Interviewer: It sounds like quite a journey. This doesn't sound like you just take a pill and it helps to stop the progression of Alzheimer's. It's a very, very involved treatment it sounds like.

Dr. Sorweid: It's fairly complex. And for the moment, only dementia specialists at the University of Utah have prescribing capabilities, though that could change down the line.

Upcoming Anti-Amyloid Therapies

Interviewer: As of right now, the anti-amyloid antibody therapy that has been approved by the FDA, there's just one of them. But there are a couple of other ones that are on the horizon. Could you talk about those treatments, and do they kind of get around some of the things that we've discussed in this conversation or are they going to have some similar restrictions?

Dr. Sorweid: So one is Donanemab, which has data coming out towards the end of this year, 2023 versus early next year. So we should know more about it, but it does look promising and as far as being clinically usable may not be quite as burdensome. But for now, the process for monitoring for side effects and increased appointments with their provider is still quite burdensome for all of these drugs.

Resources and Continued Learning

Interviewer: If somebody is looking to follow along with the development of these treatments, are there any resources that you could recommend that somebody utilize to keep on top of kind of these promising developments in treatment, although burdensome right now?

Dr. Sorweid: I think the most helpful article that I can refer to as far, as the clinical criteria, is the "Best Use Recommendations or Appropriate Use Recommendations" by Jeffrey Cummings, which came out shortly after the Clarity AD trial, so that's the clinical trial publication for Lecanemab specifically. So the appropriate use recommendations are what we use as clinicians in order to determine whether a person is a good candidate for the drug and what seems to make the most sense clinically as far as criteria that we use. As far as layperson resources, I think the Alzheimer's Association is appropriate and Mayo Clinic.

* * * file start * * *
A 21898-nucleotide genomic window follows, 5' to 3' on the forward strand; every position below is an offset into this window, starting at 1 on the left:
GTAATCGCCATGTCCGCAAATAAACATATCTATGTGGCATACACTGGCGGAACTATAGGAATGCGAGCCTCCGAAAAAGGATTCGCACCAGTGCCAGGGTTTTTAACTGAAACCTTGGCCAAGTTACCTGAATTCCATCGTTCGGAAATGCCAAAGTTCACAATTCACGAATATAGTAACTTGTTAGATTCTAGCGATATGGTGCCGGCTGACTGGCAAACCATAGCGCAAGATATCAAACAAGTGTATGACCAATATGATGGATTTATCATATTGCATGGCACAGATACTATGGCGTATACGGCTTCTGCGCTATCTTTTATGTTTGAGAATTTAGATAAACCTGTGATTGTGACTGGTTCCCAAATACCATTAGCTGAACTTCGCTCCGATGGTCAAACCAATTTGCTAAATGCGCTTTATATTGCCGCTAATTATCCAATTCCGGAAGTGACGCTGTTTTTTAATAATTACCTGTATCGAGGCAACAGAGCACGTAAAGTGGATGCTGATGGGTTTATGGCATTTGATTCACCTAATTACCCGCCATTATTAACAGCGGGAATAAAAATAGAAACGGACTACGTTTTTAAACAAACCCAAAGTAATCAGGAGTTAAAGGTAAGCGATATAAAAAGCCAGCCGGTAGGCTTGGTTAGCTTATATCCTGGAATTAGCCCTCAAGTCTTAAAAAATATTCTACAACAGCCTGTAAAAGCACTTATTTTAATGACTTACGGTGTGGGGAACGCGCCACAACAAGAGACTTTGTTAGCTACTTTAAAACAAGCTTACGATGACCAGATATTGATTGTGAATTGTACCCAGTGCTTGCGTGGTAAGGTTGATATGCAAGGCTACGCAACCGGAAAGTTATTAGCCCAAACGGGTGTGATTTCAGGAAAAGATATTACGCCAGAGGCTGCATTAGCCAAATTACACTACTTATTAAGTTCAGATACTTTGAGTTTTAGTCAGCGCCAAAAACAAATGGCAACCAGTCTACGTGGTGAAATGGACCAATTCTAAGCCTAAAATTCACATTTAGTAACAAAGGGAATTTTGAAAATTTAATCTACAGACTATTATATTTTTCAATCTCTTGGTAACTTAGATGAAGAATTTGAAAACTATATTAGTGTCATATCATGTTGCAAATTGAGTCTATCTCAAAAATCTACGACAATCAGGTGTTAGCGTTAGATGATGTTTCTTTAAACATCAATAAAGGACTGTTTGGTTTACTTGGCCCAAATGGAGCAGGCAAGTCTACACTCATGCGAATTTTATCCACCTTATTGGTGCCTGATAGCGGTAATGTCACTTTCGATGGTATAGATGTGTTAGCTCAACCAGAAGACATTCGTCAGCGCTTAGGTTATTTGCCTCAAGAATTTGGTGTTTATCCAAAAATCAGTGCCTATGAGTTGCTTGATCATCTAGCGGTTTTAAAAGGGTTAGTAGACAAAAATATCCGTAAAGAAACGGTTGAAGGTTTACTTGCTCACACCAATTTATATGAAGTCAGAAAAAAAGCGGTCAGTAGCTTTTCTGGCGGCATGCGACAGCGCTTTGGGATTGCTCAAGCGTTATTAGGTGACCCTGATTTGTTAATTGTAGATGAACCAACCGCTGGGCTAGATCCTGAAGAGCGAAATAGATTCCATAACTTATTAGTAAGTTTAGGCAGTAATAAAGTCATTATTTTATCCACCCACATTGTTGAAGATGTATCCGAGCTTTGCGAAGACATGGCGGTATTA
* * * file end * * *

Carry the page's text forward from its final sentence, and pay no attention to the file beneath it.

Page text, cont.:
Alzheimer's Prevention Strategies

Interviewer: At the end of this conversation, what would you want somebody to take away from what we just discussed, if this is, you know, a treatment that they are interested in for themselves or for a loved one?

Dr. Sorweid: I think the biggest take home is that these anti-amyloid therapies are for patients with mild disease. And so if you have a loved one with a severe disease, these medications would only increase problems rather than help. And then just, again, keep in mind that this is not a cure, though this is a great first step in establishing a treatment for Alzheimer's disease. We have a long way to go and probably are looking at multimodality therapies in the future.

So the most important thing for individuals and a thing that is well evidenced is staying physically active. Especially for patients who are maybe looking at an older loved one who might be in their midlife, who are caring for possibly an older adult parent with Alzheimer's disease or related dementia, the most important thing for them to be doing is not to be a smoker, don't get diabetes, and be physically active, So controlling risk factors and addressing risk factors that we know increases the risk of developing Alzheimer's disease.